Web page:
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Latin America: Beauty, The In Business
By: Briony Davies
Posted: November 7, 2006, from the November 2006 issue of GCI Magazine.
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Skin care, alongside fragrances, is one of the largest and fastest-moving sectors in the region. Key technological advances drove the sector forward, with the growth of antiaging products with added value properties helped lift unit prices. In Brazil, manufacturers developed active formulas, offering results through the combination of natural ingredients with advanced biotechnology. Natura and Avon launches in 2005 illustrate this new generation of antiagers in skin care lines.
Venezuela and Argentina also enjoyed strong growth from a continuing stream of new product launches in 2005. While the key growth drivers in these markets—nourishers/antiagers and firming/anticellulite body care—are relatively new, they quickly are becoming an integral part of beauty regimens.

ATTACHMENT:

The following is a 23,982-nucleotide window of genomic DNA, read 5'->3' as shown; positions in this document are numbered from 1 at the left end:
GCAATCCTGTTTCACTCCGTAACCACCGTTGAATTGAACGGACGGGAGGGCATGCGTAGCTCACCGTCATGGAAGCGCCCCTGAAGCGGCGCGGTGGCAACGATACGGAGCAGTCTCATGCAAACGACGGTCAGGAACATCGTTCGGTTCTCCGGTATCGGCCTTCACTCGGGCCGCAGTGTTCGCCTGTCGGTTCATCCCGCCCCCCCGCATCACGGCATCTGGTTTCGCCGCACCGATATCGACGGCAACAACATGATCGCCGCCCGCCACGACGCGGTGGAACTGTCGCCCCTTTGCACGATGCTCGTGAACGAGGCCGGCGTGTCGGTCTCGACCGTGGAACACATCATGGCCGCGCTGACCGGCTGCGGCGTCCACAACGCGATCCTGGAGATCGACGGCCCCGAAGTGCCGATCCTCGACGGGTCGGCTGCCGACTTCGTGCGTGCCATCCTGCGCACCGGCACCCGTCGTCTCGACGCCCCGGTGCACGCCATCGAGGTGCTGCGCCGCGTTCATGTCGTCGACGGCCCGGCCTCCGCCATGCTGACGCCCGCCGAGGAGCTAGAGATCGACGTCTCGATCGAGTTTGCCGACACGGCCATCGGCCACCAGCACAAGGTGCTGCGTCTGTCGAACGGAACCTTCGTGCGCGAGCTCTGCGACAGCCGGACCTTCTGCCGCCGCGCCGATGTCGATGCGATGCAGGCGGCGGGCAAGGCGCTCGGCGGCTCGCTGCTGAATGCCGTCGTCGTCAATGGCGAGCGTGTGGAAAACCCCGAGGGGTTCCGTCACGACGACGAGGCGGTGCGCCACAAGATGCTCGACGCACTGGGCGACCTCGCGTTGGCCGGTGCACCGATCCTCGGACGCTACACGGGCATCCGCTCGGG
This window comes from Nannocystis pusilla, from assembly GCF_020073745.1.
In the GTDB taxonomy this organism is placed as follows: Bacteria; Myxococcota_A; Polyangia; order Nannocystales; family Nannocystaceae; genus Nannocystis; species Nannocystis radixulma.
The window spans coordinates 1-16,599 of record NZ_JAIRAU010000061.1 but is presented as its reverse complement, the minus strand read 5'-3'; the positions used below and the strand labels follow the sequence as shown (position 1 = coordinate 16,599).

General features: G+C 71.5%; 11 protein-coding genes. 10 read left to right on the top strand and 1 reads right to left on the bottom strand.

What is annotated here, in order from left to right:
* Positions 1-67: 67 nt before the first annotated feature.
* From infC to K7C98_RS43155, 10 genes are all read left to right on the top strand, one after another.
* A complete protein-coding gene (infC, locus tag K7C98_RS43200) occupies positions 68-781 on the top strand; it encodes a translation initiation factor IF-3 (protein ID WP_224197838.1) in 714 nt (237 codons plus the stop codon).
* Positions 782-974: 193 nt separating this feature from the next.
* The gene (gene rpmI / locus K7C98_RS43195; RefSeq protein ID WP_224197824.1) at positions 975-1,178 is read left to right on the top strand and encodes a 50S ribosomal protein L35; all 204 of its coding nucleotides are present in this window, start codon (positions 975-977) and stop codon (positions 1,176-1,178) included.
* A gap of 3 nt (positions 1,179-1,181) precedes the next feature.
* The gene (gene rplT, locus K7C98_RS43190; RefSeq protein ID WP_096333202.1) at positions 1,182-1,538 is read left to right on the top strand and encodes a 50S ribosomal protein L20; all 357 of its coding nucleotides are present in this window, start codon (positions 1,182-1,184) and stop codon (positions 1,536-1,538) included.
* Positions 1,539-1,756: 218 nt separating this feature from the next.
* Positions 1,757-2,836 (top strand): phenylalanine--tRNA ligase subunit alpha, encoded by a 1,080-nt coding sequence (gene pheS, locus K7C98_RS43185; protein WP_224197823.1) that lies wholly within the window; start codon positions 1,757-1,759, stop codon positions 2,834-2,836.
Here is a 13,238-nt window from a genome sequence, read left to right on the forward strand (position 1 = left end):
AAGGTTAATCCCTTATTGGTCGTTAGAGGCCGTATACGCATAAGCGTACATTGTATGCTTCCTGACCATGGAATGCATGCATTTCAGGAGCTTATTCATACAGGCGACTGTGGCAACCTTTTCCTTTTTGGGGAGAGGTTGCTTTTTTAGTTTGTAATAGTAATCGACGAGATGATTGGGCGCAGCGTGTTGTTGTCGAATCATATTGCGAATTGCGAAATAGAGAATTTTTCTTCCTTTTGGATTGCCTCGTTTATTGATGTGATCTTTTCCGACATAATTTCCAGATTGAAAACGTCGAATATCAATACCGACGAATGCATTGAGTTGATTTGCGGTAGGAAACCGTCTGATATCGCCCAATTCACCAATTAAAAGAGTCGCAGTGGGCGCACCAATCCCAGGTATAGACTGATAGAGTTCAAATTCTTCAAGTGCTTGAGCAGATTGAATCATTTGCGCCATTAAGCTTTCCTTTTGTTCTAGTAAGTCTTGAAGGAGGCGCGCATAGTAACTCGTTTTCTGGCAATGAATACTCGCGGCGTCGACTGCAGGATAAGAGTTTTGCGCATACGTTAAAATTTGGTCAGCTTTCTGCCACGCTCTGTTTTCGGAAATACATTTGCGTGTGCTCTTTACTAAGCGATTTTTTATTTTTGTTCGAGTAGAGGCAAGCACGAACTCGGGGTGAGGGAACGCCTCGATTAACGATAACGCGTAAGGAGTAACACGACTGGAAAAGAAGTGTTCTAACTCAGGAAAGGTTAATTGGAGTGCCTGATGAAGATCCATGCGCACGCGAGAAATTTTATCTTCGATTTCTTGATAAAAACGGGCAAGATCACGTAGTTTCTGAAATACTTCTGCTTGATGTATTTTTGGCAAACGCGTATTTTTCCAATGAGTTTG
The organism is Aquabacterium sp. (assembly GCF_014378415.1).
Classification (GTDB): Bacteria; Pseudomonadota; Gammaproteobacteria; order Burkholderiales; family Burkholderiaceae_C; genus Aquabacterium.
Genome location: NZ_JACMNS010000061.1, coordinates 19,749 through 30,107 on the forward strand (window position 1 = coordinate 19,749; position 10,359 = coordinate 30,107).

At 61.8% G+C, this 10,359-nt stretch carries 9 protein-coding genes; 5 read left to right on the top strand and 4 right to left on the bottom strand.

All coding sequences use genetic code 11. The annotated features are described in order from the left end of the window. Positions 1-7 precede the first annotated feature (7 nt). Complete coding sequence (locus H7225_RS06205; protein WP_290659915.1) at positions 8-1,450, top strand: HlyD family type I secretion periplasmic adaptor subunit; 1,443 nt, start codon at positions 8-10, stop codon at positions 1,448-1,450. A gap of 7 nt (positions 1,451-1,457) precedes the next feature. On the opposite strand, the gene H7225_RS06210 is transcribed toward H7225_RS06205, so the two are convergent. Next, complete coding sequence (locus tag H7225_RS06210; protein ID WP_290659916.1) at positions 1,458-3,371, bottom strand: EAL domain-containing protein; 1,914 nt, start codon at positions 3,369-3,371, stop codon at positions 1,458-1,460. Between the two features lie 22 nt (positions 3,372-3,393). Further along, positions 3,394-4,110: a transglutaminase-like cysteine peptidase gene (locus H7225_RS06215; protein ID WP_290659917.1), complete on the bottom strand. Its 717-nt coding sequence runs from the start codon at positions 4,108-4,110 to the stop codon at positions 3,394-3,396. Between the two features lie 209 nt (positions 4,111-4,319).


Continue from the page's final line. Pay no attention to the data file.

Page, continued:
In 2005, fragrances displayed double-digit growth in Latin America for the fifth consecutive year. Mass fragrances remained the more dynamic category, with five times the sales of premium. Fragrances also benefited from the prevalence of direct-selling companies. Avon, Natura and O Boticario hold the top three places. Their dominance derives from the ability to provide products that are perceived as high quality at affordable prices.
Brazil’s strengthening economy has set the scene for significant growth in per capita spending across all sectors of the cosmetics and toiletries industry. The greatest increases are expected in fragrances, hair care and high-end products as consumers trade-up in line with their growing incomes. With a majority of the population earning between $2,500 and $5,000 per month, manufacturers would do well to target the masstige price category to maximize profitability.
Consumers in lower income brackets should not be ignored. While manufacturers are likely to generate strong value and volume sales in the masstige category, cheaper product ranges for the discount market should be lucrative as well. Discount stores currently take a negligible share of cosmetics and toiletries sales in Brazil, but with 16% of the population earning less than $1,000 in 2005, this particular distribution channel and price segment could show considerable potential for growth. Volume sales will be impressive for manufacturers that can successfully win over this demographic.